Unlike some universities, Warwick University did not choose to select recordings via a centralised point; individual departments arranged to record material via the Audio-visual department (now part of IT Services), and so collections remained scattered throughout campus.
The Department of Film and Television Studies was for obvious reasons the heaviest user of the recording service; the earliest tapes in their collection date from 1983. By 1998 the collection had grown to more than 10,000 tapes, and the space available within the Department became inadequate. It was therefore decided to house the collection within the main Library SRC, giving the additional benefit of widening access to the whole campus community, and for longer opening hours. Material had to be re-catalogued to the format of the Library online catalogue. 99% of the tapes are either films or tv programmes related to film & television studies, a fact which does cause some disappointment among students of other departments expecting to find documentaries on their subjects. Recordings are searchable on the catalogue either by title, or by inputting the director's name in author search.
The fragility of the medium has been an issue over the years; videotape easily snaps, gets twisted, or becomes so downgraded through repeated use as to be unwatchable. The British Universities' Film & Video Council runs a service to provide new or replacement tapes, but this only covers material broadcast after June 1st 1998. The establishment of DVD as a robust, higher-quality format promises to help alleviate this difficulty. The Audiovisual Department can now record off-air onto DVD; the medium has not yet superseded vhs, mainly because the cost of individual disks is so much higher than blank vhs tapes. The Library now also purchases pre-recorded DVDs.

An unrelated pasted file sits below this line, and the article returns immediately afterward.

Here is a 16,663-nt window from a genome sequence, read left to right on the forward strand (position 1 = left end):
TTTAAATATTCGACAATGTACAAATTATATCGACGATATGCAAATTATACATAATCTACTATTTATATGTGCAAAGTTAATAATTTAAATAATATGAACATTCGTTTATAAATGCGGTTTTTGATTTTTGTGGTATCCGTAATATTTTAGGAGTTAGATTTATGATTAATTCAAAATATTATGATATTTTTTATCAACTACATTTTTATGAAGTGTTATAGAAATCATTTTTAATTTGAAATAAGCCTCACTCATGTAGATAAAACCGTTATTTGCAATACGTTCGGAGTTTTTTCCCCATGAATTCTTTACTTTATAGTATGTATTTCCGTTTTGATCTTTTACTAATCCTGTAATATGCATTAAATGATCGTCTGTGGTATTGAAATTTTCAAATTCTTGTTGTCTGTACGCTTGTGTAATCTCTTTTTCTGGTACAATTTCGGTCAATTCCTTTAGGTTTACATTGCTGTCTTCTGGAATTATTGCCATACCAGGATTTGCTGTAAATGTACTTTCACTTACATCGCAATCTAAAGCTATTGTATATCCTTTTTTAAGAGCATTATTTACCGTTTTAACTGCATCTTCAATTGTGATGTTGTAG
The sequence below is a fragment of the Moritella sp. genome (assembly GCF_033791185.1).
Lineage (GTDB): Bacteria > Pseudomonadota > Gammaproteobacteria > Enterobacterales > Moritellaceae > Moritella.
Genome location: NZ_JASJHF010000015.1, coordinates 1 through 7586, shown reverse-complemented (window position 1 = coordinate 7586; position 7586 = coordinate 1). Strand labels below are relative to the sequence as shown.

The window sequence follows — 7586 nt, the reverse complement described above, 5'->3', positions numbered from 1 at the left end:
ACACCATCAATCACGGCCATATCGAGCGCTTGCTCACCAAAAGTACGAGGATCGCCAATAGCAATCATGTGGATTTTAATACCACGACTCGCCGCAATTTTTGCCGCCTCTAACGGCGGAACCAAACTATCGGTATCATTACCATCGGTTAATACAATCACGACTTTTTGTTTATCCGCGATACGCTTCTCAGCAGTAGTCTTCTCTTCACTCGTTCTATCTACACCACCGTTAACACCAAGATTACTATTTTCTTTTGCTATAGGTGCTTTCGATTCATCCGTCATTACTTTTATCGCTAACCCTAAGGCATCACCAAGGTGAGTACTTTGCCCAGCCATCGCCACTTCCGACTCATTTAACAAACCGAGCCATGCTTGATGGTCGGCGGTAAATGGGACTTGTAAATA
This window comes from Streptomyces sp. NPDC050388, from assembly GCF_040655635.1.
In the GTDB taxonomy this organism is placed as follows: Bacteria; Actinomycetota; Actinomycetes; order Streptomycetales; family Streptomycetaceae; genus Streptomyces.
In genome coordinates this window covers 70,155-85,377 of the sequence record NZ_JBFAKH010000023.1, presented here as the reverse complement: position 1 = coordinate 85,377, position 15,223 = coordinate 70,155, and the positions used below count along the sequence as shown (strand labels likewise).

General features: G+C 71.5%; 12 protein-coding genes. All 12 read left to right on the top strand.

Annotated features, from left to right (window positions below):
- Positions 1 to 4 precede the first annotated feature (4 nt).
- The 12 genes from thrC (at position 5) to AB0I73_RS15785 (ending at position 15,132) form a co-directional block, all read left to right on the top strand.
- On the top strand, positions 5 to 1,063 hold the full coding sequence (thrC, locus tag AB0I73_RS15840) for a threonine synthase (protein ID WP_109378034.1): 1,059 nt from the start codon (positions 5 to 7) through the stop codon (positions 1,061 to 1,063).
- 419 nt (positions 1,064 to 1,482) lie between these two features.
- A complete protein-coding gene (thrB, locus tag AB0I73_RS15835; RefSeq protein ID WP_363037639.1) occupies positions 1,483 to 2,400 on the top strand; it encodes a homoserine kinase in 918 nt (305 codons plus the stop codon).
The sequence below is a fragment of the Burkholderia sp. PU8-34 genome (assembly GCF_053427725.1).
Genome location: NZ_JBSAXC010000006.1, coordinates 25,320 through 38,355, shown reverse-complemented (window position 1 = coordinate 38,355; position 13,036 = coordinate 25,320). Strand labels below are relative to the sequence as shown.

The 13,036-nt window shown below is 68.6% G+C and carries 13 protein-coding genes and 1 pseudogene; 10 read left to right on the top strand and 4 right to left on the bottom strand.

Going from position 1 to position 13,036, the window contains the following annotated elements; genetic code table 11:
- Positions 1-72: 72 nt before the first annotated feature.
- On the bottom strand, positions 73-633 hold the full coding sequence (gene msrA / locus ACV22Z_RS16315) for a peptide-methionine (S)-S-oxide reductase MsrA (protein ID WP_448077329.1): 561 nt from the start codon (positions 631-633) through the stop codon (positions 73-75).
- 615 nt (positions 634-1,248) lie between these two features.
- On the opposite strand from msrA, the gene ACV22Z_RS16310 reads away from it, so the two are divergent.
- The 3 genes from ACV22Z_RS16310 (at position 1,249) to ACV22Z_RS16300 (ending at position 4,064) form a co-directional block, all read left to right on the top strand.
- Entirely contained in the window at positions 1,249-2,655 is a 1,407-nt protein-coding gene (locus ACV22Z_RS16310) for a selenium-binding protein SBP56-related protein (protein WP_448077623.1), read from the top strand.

The BUFVC has recently announced a new digital off-air recording service. Copies can be made (in MPEG2 files) and transcoded to MediaPlayer or QuickTime versions. Copies are burned to CD and delivered to the licensed institution, where the files can be transferred to a central server for storage, to be accessed only on campus by staff and students. This service has not yet taken off, as it remains more expensive and bureaucratic to use than to simply record in-house.